How to Create Custom Events in JavaScript

Craig Buckler
Craig Buckler

JavaScript event handling is the basis of all client-side applications. When an event occurs on a target element, e.g. a button click, mouse move, form submit etc, a handler function is executed. An event object is passed to the handler which provides various properties and a number of methods to prevent default actions. One drawback is that events are inextricably linked to DOM elements. Consider a simple form which accepts messages from the user:

<form id="msgbox" action="#" method="get">
<label for="msg">your message</label>
<input id="msg" value="" />
We can write a handler to echo messages to the screen when that form is submitted, e.g.

document.getElementById("msgbox").addEventListener("submit", function(e) {
	var msg = e.currentTarget.getElementById("msg").value.trim();
	if (msg) {
}, false);
What if we also wanted to send the message as a tweet, store it on a server, or perform other actions? We have two options with existing event delegation methods:
  1. Add further code to our existing handler.
    This is inflexible since we need to update and test our handler function every time we append, change or remove functionality. There could be dozens of uses for the posted message and we’re trying to apply them all within the same block of code.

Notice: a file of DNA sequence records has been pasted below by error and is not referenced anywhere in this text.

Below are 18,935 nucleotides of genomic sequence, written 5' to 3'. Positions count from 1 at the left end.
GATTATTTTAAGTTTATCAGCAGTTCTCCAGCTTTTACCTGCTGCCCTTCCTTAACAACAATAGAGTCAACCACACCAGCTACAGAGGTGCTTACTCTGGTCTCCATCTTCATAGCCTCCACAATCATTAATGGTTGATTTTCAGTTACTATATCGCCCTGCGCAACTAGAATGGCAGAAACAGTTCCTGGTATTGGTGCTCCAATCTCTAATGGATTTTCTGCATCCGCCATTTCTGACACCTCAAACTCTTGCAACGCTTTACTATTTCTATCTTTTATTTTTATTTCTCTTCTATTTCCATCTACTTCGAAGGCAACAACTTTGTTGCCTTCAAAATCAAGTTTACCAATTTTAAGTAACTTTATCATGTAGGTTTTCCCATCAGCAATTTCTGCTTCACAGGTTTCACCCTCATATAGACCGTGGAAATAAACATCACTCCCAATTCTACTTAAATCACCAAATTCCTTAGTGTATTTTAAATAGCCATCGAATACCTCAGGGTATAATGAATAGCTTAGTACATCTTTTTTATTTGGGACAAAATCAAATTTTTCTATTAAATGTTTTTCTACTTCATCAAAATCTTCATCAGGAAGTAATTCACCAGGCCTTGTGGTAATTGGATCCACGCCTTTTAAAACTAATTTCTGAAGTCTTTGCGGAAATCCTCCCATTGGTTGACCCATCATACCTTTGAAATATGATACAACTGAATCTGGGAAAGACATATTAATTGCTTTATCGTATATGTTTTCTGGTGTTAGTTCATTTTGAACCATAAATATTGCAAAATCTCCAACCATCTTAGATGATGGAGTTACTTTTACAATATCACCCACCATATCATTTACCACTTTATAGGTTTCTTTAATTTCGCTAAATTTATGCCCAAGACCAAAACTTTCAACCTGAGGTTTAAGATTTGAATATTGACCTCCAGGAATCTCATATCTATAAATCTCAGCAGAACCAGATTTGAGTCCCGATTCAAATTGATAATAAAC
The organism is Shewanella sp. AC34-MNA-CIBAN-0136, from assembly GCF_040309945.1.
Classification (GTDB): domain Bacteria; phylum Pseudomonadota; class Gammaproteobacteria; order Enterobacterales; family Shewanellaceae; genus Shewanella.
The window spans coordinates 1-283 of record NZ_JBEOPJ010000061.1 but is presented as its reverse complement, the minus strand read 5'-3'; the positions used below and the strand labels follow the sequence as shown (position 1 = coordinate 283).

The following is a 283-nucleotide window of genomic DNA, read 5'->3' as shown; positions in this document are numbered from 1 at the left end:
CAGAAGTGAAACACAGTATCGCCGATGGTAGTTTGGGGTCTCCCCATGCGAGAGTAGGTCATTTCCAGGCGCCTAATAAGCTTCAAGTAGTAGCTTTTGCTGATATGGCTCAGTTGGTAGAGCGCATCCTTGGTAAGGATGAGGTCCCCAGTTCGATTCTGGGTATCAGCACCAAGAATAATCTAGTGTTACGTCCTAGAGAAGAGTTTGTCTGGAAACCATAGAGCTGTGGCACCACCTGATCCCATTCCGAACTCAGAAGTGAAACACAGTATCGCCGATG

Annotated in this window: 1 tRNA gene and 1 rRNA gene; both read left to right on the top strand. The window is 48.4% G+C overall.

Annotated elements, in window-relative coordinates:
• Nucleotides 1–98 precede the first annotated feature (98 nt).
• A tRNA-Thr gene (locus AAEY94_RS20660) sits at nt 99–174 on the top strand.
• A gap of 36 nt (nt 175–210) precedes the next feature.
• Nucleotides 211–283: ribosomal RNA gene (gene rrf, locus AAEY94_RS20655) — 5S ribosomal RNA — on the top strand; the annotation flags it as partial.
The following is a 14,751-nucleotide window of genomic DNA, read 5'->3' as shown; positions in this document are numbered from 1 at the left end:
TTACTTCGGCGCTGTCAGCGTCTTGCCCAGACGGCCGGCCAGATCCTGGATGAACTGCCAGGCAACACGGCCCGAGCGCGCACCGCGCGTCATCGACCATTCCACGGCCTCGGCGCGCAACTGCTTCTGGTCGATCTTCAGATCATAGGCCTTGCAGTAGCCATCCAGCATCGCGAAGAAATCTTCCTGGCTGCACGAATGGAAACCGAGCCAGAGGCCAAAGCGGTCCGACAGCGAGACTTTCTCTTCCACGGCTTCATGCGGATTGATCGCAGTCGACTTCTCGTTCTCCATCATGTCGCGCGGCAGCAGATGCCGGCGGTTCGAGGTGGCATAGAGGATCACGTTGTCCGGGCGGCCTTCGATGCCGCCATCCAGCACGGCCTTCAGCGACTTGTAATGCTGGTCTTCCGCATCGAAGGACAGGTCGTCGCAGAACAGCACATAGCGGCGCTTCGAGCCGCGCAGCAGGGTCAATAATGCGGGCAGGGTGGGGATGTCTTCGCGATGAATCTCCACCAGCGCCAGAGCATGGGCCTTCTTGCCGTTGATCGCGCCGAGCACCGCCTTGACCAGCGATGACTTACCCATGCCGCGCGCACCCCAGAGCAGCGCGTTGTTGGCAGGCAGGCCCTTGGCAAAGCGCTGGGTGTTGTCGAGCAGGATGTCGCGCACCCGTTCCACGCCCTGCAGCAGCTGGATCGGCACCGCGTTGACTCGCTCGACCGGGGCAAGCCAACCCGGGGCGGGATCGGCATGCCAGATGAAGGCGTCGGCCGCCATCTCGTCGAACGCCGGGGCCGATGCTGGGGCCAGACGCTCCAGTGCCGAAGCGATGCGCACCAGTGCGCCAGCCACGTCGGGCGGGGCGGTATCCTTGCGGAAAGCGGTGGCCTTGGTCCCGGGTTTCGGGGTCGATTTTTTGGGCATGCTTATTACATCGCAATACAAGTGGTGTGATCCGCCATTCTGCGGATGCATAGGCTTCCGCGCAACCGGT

2. Create further event handlers for each use.
    This would result in more elegant code but leads to maintenance issues. First, every function must execute similar actions to extract and validate the message. And what if we need to change our form? Simply renaming the ID would require us to change the event handling code for every subscriber.
Wouldn’t it be great if we could simply raise a custom “newMessage” event whenever a valid message is posted? It would be even better if we could simply monitor the document or body tag rather than referencing a specific form
node. That’s exactly what custom events permit us to do. Raising a custom event is simple; we pass the name, details and options to a new CustomEvent object:

var event = new CustomEvent(
		detail: {
			message: "Hello World!",
			time: new Date(),
		bubbles: true,
		cancelable: true
In this example, “newMessage” is the custom event type. The second parameter is an object with three properties:
  • detail: a child object providing custom information about the event. In this example, we’ve added a message and time.
  • bubbles: if true, events will bubble to ancestors of the element which fired the event.
  • cancelable: if true, events can be canceled using the event object’s stopPropagation() method.
Now, we need to dispatch this event on a specific element, e.g.

Any number of handlers can subscribe to this event using code such as: